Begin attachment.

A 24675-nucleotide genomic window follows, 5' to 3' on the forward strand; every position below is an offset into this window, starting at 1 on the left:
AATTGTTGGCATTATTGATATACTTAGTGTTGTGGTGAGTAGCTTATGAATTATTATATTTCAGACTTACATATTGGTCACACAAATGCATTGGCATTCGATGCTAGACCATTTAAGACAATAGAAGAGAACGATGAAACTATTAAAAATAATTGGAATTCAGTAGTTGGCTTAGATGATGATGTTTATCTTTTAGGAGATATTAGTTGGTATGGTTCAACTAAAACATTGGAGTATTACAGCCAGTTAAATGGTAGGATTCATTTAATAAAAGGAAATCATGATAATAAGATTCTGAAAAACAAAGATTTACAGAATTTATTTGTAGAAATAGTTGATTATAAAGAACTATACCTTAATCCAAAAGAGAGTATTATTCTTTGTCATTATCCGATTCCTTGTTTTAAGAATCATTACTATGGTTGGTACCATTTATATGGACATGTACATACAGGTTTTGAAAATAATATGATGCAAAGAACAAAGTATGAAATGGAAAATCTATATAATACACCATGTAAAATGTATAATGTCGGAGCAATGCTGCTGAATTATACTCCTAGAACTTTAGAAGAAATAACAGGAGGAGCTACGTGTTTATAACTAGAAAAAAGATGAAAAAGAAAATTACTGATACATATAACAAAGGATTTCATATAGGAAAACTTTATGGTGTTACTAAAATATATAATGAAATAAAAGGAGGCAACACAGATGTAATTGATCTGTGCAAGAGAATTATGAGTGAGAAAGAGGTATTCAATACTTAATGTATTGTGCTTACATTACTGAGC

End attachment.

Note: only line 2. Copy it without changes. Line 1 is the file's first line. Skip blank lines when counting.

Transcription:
AATTGTTGGCATTATTGATATACTTAGTGTTGTGGTGAGTAGCTTATGAATTATTATATTTCAGACTTACATATTGGTCACACAAATGCATTGGCATTCGATGCTAGACCATTTAAGACAATAGAAGAGAACGATGAAACTATTAAAAATAATTGGAATTCAGTAGTTGGCTTAGATGATGATGTTTATCTTTTAGGAGATATTAGTTGGTATGGTTCAACTAAAACATTGGAGTATTACAGCCAGTTAAATGGTAGGATTCATTTAATAAAAGGAAATCATGATAATAAGATTCTGAAAAACAAAGATTTACAGAATTTATTTGTAGAAATAGTTGATTATAAAGAACTATACCTTAATCCAAAAGAGAGTATTATTCTTTGTCATTATCCGATTCCTTGTTTTAAGAATCATTACTATGGTTGGTACCATTTATATGGACATGTACATACAGGTTTTGAAAATAATATGATGCAAAGAACAAAGTATGAAATGGAAAATCTATATAATACACCATGTAAAATGTATAATGTCGGAGCAATGCTGCTGAATTATACTCCTAGAACTTTAGAAGAAATAACAGGAGGAGCTACGTGTTTATAACTAGAAAAAAGATGAAAAAGAAAATTACTGATACATATAACAAAGGATTTCATATAGGAAAACTTTATGGTGTTACTAAAATATATAATGAAATAAAAGGAGGCAACACAGATGTAATTGATCTGTGCAAGAGAATTATGAGTGAGAAAGAGGTATTCAATACTTAATGTATTGTGCTTACATTACTGAGC